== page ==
I'm a crappy piano player, but I find it an immensely helpful tool in songwriting. Shoot, I even use it sometimes when I'm making lead sheets for songs I play on guitar. It's way easier for me to visualize key signatures on the piano, because every one is shaped and played differently on the piano. On that note, however, I'll occasionally work out a flute part on the guitar, or a piano part on the flute, or whatever is working at the moment.
 

KRosser

Member
Messages
14,180
I can't remember the whole story but when Joaquín Rodrigo wrote Concierto de Aranjuez he did get consultation on the guitar parts.
Rodrigo played piano, but the piece involves guitar.
Exactly, Rodrigo wrote it for Regino Sainz De La Maza, who helped direct him regarding idiomatic things for the guitar.

This is very common when you have composers writing for the guitar that don't play it, and at this point there have been thousands. Benjamin Britten wrote "Nocturnal" for guitar with Julian Bream hanging over his shoulder. Segovia worked very closely with Ponce, Tansman, Castelnuovo-Tedesco, Turina, Torroba, etc. on making their pieces not only playable but complimentary for the guitar.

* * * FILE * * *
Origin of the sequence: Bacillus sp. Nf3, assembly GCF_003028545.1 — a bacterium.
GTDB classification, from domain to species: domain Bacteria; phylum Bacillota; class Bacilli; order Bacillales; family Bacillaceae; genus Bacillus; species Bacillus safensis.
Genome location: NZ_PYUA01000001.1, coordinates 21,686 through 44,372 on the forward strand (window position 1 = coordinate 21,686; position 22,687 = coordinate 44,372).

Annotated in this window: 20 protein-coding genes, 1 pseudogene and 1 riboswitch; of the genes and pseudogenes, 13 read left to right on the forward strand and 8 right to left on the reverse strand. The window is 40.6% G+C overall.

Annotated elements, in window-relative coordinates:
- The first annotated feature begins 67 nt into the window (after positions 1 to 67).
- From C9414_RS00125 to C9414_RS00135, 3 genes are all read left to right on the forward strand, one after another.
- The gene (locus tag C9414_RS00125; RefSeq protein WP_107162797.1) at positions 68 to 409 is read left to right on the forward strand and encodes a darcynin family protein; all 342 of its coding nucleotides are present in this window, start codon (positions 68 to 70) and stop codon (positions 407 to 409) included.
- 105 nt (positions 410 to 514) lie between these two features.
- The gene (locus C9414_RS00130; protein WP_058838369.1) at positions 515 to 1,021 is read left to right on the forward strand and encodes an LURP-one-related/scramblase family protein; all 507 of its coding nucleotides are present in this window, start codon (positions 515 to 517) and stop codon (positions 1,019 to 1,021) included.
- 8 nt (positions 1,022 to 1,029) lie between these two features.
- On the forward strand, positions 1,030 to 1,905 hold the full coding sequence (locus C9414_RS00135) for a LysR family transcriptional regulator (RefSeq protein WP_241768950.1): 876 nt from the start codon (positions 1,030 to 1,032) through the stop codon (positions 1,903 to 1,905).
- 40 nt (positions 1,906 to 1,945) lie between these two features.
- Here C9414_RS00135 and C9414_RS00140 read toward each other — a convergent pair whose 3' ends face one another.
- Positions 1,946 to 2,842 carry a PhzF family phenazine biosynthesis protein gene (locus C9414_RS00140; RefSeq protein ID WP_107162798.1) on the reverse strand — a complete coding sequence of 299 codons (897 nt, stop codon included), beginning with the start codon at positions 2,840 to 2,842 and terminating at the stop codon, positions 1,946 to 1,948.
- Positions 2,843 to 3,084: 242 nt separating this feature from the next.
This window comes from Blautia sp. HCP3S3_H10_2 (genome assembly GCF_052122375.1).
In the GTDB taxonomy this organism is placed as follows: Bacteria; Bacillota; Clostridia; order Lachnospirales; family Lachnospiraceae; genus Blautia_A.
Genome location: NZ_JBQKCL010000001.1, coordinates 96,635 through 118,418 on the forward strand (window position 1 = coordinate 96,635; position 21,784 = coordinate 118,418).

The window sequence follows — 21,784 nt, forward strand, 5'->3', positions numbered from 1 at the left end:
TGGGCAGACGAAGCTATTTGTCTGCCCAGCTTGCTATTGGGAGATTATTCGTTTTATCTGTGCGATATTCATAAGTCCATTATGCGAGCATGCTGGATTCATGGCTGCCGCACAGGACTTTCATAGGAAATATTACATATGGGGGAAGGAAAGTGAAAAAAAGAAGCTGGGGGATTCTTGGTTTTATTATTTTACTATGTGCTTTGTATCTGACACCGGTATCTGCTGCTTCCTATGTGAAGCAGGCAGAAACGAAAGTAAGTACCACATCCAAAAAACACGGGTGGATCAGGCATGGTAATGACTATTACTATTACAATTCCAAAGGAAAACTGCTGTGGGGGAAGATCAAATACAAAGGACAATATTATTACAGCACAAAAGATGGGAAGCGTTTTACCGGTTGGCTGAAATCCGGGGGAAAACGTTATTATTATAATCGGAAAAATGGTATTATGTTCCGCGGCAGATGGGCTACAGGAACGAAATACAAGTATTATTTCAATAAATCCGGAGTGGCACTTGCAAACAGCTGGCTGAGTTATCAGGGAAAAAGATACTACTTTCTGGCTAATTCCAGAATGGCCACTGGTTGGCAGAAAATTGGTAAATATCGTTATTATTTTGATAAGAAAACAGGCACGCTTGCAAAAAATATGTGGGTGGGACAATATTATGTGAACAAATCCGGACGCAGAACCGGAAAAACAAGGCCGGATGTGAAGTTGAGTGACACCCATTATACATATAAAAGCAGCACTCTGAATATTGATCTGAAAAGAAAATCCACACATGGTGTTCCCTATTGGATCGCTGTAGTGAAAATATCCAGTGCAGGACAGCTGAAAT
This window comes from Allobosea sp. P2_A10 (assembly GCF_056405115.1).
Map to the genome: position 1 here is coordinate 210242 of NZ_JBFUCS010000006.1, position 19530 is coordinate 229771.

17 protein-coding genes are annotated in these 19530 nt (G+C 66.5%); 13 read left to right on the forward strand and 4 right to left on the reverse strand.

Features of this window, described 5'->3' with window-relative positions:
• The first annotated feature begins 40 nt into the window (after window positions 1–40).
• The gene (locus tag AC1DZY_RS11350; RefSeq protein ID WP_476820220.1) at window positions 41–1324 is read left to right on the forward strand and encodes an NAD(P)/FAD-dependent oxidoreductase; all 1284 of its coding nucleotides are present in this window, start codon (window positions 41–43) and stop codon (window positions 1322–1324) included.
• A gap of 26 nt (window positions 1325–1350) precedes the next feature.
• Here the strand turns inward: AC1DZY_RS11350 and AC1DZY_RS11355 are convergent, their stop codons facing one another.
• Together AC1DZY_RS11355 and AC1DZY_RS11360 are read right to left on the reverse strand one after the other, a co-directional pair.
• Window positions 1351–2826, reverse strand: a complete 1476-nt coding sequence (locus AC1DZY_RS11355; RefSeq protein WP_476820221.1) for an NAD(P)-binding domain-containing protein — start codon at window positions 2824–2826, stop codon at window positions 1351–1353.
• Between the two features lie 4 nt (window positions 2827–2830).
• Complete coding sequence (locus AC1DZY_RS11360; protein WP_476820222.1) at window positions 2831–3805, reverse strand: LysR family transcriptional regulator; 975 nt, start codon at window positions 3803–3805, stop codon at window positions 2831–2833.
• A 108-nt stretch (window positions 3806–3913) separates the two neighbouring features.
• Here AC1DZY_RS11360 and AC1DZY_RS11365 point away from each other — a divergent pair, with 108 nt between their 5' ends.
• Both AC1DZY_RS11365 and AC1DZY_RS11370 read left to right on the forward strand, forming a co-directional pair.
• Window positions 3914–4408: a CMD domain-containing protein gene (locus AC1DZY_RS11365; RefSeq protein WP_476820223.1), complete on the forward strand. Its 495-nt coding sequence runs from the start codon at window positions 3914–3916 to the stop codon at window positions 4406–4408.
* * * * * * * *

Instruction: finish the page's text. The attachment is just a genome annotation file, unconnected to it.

For that matter, when Stravinsky wrote his violin concerto (which he didn't play) he consulted regularly with Hindemith, who was a close friend and excellent violinist

Standard practice for any working composer, I think
 
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KRosser

Member
Messages
14,180
I hear that... I'm a gtr player and not a keyboard player. The serious work on keys has to have a "real" player that can ring a bell with keys.. I can do basic ( which "sounds" like I play well lol )... but flying with keys and doing what can be done with them is for a real player... Like the way I can play gtr. I like collaboration in composing/writing music... a brilliant keyboard player can "think" keys and do what I might "hear".. but I certainly can't turn on a dime with it.. let alone really play most of what can be done with it. I can do that with a gtr.
Fortunately for me in the case of that concert piece, I got to send a lot of rough drafts to the pianist that was performing it and she kicked it back with all kinds of notes about what worked, what didn't, or how to write things the way pianists were used to seeing them. It was invaluable